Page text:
Using proprietary technology (PEPerprint.com, Heidelberg, Germany), overlapping arrays of 15 amino acid long peptides were synthesized on a microchip [30]. Each peptide was progressively printed across the region of interest with 13 amino acid overlap between each peptide or a progression of two amino acids per peptide. Chips were incubated with serum, developed, and analyzed with antibodies specific for immunoglobulin G. Analysis of the immunoglobulin binding was provided by the chip manufacturer (PEPperprint.com) and data was presented using 1 to 100 and 1 to 500 dilutions of serum. Results are presented for both serum dilutions.

In the figures presented in this work, the results of IgG binding are presented in two columns to the right of the printed epitopes, the left column presents the results from the 1/500 serum dilution and the right column presents the results from the 1/100 serum dilution to which an arbitrary factor of “2000” has been added to assist in graphic analysis of results. Results shown in this work suggested that both dilutions of serum gave similar results. Results of IgG binding to shared epitopes were also determined in a patient with an EBV-related autoimmune syndrome, scleroderma, and were significantly different than the healthy control, for example elevated IgG response to BZLF-1 associated epitopes versus EBNA-1 epitopes relative to the healthy control as might be expected due to increased lytic viral replication; however, a complete summary of responses in healthy patients versus autoimmune disease patients is beyond the scope of this work and will be reported elsewhere.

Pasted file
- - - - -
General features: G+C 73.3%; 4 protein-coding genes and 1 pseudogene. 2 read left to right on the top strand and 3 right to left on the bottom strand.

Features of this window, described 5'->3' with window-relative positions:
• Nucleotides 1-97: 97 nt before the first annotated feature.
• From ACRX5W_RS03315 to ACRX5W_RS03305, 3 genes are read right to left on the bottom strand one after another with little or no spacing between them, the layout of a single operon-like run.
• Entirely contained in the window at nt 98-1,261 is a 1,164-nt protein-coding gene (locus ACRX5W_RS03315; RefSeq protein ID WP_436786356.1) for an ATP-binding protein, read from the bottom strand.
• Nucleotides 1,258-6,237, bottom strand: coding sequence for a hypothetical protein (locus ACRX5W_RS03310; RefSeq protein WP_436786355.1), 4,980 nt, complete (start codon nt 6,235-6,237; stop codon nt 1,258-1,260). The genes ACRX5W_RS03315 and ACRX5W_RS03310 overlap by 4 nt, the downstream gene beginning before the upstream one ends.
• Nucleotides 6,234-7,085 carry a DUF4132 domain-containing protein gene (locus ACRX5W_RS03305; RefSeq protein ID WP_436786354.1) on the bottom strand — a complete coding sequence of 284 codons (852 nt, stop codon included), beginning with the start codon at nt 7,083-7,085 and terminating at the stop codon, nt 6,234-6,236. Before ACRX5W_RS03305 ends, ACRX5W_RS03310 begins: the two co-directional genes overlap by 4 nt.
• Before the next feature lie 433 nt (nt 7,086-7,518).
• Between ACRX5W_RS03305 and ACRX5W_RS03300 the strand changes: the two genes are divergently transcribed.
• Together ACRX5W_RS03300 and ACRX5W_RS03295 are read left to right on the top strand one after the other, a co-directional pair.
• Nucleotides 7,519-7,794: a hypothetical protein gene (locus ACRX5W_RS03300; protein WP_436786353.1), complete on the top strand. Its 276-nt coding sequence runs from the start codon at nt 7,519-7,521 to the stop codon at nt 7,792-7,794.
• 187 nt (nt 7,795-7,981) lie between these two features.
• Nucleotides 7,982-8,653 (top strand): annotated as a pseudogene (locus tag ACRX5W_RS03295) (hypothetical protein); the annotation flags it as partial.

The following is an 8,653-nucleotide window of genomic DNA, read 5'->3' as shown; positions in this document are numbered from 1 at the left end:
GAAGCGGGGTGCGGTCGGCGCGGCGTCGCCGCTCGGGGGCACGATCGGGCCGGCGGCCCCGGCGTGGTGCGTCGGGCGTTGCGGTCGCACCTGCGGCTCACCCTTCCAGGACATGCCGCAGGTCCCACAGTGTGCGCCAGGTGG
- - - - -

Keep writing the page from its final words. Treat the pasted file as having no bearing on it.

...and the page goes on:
In the tables shown in this work, the actual sequence of each printed peptide is shown with the corresponding location on the chip to the left of the peptide, followed to the right by the actual peptide sequence, followed to the right by the corrected binding intensity donor IgG at 1/500 and 1/100 dilutions of serum. In each 15 amino acid sequence, the approximate position of amino acids with maximal IgG detected binding is underlined. A similar profile or “fingerprint” of response to defined viral peptides could be defined for patients with EBV-related syndromes as well as syndromes associated with reactivation of other herpes viruses such as herpes simplex (an alpha herpes virus latent in neuronal tissues and CMV) or HHV-6 (beta herpes virus latent in hematopoietic stem cells).

Results

IgG response to ZEBRA protein

EBV-encoded ZEBRA protein is a component of the molecular switch between latency and lytic cycles, and IgG response to ZEBRA is present in many autoimmune syndromes. For example, a high level of ZEBRA protein expression is also evident in SLE and scleroderma [32, 33]. As shown in Fig. 1, ZEBRA has a modular structure with three regions each shared with a different host immune response protein. The amino terminus of zebra is a transcription activating domain similar to host immune response transcription activating domains, the central region is a DNA-binding domain similar to the fos/jun DNA-binding proteins that regulate the host immune response, and the terminal region is related to host anchoring proteins regulating NF-kB and innate immune activation, resulting in potential antigen sharing with multiple host DNA-binding proteins including the p53 tumor suppressor [34, 35].